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Second it groups external

services such as reasoning engines, the
aforemen
tioned mapping engine etc. and announces

availability to the
middleware layer.



For more details about how
the conceptual architecture has been
implemented
, stand on the paper [8].



8.2.

MOMIS

A marketplace is the place in which the demand and supply of buyer
s and
vendors participating in a business process may meet. Therefore,
marketplaces are virtual communities in which buyers may meet proposals of
several suppliers and make the best choice. So, marketplaces seem to be an
interesting solution for e
-
commerce

actors, because they show products,
distributed by different vendors, but that may be compared since they have
similar classification and they represent comparable products. In the e
-
commerce world, the comparison between different products is blocked due

to the lack of standards describing and classifying them. Numerous proposals
of classification standards have resulted in each supplier describing his own
product in his own way.

The marketplace has to provide an environment using which to
mediate among d
ifferent standards used by the different participant to the
transaction. In this way, each actor of the business process may exchange
information using his own format. Therefore, the need, for B2B and B2C
marketplaces, is to reclassify products and goods a
ccording to different
standardization models.


MOMIS

(
M
ediator envir
O
nment for
M
ultiple
I
nformation
S
ystems) is a
mediator
-
based system aiming to extract and integrate information from
heterogeneous data sources, such as relational, object, semi
-
structured

sources (XML). Starting from source descriptions, the system generates an
integrated global virtual schema of all data sources that is expressed in XML.
MOMIS creates a global virtual schema by using different techniques, and by
creating a common thesauru
s of intra
-

and inter
-
schema relationships, which
defines ontology of the terms used to represent the information provided by
the different sources. The common thesaurus contains intra
-
schema
relationships extracted by using inference techniques, inter
-
sch
ema
relationships obtained using the lexical WordNet system (which identifies the
affinities between inter
-
schema concepts on the basis of their lexicon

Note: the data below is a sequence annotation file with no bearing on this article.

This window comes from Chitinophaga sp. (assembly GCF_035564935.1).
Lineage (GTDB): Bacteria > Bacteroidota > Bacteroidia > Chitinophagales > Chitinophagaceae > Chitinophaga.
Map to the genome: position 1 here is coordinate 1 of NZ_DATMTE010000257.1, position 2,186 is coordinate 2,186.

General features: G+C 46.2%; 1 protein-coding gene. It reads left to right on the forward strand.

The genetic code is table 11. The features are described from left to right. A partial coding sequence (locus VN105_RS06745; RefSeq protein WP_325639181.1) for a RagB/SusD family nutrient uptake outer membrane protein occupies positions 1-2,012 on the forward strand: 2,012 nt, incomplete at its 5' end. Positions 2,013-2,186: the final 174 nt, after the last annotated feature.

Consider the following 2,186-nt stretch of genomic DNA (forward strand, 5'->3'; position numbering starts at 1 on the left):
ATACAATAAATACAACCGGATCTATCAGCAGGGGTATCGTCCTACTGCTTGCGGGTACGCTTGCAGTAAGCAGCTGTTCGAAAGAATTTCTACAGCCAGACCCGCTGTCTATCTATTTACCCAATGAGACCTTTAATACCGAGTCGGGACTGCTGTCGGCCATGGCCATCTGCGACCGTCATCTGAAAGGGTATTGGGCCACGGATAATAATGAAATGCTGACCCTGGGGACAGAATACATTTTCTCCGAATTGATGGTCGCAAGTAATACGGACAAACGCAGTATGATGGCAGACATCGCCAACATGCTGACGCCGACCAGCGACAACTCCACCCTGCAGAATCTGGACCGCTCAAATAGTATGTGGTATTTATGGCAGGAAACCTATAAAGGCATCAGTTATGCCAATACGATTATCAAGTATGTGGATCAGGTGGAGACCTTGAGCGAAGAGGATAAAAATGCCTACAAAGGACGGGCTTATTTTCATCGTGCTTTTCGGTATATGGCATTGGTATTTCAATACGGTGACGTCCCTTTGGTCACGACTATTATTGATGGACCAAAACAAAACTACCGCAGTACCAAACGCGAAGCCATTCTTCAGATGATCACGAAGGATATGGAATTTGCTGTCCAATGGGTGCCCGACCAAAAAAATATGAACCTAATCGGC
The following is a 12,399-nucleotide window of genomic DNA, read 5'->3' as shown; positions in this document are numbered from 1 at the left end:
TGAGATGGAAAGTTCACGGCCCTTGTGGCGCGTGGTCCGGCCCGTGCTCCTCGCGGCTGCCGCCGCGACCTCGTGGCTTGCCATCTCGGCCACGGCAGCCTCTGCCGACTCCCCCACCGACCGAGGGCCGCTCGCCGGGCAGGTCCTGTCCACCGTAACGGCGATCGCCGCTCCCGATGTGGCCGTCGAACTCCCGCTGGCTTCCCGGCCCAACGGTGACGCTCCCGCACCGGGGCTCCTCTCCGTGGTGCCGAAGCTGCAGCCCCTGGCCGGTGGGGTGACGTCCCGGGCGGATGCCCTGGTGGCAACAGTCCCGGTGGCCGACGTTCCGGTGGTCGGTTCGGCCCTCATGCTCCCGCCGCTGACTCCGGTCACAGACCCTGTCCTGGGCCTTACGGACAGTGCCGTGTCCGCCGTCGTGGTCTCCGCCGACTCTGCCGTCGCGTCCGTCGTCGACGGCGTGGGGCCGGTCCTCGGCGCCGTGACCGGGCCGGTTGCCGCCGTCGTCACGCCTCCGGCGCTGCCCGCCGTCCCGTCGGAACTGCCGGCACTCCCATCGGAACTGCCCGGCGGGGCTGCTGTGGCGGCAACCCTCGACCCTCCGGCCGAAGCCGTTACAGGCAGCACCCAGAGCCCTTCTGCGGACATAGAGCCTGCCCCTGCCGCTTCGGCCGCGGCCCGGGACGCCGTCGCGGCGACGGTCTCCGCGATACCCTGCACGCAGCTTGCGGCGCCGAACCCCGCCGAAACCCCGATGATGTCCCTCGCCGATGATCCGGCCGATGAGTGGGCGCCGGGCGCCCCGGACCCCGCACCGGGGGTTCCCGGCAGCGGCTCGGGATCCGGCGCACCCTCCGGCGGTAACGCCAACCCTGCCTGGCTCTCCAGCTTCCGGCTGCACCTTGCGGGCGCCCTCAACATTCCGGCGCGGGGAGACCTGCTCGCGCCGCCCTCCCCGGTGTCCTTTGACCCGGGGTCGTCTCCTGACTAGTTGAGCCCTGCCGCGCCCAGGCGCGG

meaning) and inter
-
schema relationships explicitly given by the integration
designer. MOMIS also enrich
es the thesaurus using the Artemis system,
which evaluates structural affinities among inter
-
schema concepts and ODB
-
Tools Engine, a tool based on Description Logics, which performs checking
consistency and subsumption computation.

MOMIS follows a “semanti
c approach” to information integration based
on the conceptual schema, or metadata, of the information sources, and on
the mediator architecture. In the MOMIS system, each data source provides a
schema and a global virtual schema of all the sources is obta
ined in a semi
-
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automatical way. The global schema has a set of mapping descriptions

that
specify the semantic mapping between the global schema and the sources
schema.



MOMIS Architecture


The system architecture is composed of functional elements that
c
ommunicate using the CORBA standard. A data model, ODM, and a
language, ODL

are used to describe source schemas. ODL

and ODM

have
been defined as subset of the corresponding ones in ODMG, augmented by
primitives to perform integration. ODL

is a source
-
inde
pendent language and
it is used to describe heterogeneous schemas of data sources. In particular,
ODL

includes the following terminological relationships:



SYN (synonym of) is a relationship defined between two terms t
i

and t
j
where t
i

t
j

that are synonyms
in every involved source.



BT (broader terms) is a relationship defined between two terms t
i

and t
j

where t
i

has a broader more general meaning then t
j
. The opposite of
BT is NT (narrower terms)



RT (related term) is a relationship defined between two terms
t
i

and t
j

that are generally used together in the same context in the considered
sources.

To interact with a specific local source, MOMIS uses a
Wrapper
, which has to
be placed over each source. The wrapper translates metadata descriptions of
a source into

the common ODL

representation. The core of the MOMIS
system is the
Mediator
. The Global Virtual Schema (GSB) module processes
and integrates descriptions received from wrappers to derive the global
shared schema by interacting with different service modul
es, namely ODB
-
Tools, an integrate environment for reasoning on object oriented database
based on Description Logics, WordNet lexical database that supports the
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mediator in building lexicon
-
derived relationships, and ARTEMIS tool that
performs the clusteri
ng operation.


8.3.

SemanticEdge

SemanticEdge has developed a state of the art multilingual natural language
(text and voice) dialog system capable of handling dialogs with humans
wanting to access information, for example, to purchase products and
services. Th
e technology extends naturally to Customer Relations
Management (CRM) and other e
-
business functions. This technology
depends on several distinct technology areas within Artificial Intelligence:
natural language processing, including deep language processi
ng and
statistical analyses; machine learning, including inductive learning; speech
recognition; automated dialog generation, both user and content specific; and
knowledge representation and ontologies.



The system mediates between humans and information.

That is, it
mediates between an information space and a human’s conceptualization of